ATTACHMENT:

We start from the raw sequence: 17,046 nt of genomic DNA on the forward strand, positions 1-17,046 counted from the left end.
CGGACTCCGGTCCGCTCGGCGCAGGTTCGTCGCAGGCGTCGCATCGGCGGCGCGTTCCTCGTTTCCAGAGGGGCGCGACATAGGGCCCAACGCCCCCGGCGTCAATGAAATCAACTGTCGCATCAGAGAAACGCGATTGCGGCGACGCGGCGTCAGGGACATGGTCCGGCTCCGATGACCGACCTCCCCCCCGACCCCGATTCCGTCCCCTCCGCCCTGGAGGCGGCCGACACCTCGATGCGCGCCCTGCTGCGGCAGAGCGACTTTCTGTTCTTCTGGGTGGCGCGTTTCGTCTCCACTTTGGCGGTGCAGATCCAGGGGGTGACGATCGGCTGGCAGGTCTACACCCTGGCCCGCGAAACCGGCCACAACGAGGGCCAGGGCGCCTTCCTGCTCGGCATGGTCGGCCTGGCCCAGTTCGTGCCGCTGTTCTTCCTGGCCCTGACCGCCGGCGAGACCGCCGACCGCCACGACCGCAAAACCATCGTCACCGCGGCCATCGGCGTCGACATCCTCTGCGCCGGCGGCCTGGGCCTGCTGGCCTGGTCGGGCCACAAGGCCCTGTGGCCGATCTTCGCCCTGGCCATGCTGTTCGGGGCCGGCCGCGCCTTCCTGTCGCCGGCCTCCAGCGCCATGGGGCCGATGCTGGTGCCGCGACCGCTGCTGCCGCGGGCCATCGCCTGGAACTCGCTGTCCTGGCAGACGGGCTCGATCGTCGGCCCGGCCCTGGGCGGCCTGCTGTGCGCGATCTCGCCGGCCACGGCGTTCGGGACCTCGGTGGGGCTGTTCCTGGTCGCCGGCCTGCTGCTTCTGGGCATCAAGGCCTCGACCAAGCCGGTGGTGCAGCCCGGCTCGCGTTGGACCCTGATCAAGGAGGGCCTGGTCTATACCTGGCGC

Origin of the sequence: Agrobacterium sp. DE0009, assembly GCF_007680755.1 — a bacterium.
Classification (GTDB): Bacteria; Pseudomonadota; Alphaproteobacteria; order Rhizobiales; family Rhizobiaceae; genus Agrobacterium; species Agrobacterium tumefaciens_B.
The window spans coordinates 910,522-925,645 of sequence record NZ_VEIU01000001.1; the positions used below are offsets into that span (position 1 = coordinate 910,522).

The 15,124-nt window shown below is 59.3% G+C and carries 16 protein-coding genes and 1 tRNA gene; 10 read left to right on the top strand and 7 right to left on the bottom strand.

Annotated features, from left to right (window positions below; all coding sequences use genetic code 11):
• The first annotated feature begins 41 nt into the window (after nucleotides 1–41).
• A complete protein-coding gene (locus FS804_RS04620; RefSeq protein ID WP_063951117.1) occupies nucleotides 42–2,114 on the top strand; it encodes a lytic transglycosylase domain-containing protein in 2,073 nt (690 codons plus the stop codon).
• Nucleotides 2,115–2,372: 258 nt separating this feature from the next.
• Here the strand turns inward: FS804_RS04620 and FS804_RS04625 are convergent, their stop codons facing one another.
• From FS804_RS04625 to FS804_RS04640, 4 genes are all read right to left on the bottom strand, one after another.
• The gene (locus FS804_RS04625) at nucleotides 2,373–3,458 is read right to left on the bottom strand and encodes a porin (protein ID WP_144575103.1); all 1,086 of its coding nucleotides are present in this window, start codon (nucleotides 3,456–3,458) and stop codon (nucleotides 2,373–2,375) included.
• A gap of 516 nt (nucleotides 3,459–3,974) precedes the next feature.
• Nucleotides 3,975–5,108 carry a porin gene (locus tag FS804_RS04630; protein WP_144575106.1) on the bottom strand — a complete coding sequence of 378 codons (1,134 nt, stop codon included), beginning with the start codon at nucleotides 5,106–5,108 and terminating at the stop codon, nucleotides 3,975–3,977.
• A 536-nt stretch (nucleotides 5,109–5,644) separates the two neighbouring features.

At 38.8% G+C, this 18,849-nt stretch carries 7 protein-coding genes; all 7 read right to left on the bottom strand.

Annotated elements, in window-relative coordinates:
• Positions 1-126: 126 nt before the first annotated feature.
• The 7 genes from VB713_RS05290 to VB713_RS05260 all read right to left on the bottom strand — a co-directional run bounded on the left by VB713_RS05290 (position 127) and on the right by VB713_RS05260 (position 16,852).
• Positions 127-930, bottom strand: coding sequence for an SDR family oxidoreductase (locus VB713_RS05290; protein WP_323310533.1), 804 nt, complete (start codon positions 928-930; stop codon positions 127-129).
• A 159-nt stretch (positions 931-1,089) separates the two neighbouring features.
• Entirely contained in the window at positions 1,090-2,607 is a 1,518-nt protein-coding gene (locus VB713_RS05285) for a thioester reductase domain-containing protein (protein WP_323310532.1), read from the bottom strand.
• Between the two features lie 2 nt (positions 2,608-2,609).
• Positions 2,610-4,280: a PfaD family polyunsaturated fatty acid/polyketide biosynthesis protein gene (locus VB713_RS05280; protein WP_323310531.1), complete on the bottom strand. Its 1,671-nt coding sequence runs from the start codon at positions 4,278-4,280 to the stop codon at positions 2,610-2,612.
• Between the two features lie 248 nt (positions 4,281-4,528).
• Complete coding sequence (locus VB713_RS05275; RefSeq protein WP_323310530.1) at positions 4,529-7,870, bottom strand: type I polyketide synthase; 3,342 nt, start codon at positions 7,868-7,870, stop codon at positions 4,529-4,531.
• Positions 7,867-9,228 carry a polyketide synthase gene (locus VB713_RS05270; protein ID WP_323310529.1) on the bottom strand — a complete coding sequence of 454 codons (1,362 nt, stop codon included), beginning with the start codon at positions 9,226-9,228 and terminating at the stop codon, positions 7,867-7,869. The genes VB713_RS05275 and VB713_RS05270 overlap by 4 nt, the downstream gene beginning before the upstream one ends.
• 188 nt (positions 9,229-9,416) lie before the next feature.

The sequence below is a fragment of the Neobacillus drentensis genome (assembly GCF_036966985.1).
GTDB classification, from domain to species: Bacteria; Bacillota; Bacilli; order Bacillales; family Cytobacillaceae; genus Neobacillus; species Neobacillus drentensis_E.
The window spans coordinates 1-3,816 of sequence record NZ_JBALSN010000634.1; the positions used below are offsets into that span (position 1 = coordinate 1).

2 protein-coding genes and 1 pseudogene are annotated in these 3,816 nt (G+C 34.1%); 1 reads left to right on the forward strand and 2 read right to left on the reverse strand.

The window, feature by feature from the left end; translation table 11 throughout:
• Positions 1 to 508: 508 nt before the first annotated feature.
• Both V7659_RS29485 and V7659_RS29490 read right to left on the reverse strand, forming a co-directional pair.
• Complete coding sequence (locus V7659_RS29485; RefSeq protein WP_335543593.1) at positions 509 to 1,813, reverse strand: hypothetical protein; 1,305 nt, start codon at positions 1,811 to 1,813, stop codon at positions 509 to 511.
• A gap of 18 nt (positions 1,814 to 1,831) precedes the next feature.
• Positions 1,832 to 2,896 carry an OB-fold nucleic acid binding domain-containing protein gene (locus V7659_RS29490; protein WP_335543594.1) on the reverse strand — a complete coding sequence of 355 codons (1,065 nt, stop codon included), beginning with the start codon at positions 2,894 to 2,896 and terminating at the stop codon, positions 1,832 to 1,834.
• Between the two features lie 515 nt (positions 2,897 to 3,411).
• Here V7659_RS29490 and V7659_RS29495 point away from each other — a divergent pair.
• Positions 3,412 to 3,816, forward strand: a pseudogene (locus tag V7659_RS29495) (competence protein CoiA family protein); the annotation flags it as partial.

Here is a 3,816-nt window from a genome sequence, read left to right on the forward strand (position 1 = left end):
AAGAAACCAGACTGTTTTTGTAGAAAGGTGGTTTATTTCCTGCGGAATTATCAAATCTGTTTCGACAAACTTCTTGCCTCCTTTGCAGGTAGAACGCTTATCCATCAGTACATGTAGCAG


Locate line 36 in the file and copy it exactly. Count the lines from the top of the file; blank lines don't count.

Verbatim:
• Both V7659_RS29485 and V7659_RS29490 read right to left on the reverse strand, forming a co-directional pair.